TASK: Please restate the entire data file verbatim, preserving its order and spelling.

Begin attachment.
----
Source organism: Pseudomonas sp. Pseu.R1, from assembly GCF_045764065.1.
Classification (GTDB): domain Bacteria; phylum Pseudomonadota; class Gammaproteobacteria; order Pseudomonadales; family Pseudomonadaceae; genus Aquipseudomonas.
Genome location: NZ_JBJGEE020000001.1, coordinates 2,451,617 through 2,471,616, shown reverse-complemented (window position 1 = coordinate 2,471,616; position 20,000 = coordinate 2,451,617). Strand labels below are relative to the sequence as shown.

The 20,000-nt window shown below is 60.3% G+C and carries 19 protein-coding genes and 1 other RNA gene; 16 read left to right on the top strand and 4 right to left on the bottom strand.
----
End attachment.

Source organism: Pseudomonas sp. Pseu.R1, from assembly GCF_045764065.1.
Classification (GTDB): domain Bacteria; phylum Pseudomonadota; class Gammaproteobacteria; order Pseudomonadales; family Pseudomonadaceae; genus Aquipseudomonas.
Genome location: NZ_JBJGEE020000001.1, coordinates 2,451,617 through 2,471,616, shown reverse-complemented (window position 1 = coordinate 2,471,616; position 20,000 = coordinate 2,451,617). Strand labels below are relative to the sequence as shown.

The 20,000-nt window shown below is 60.3% G+C and carries 19 protein-coding genes and 1 other RNA gene; 16 read left to right on the top strand and 4 right to left on the bottom strand.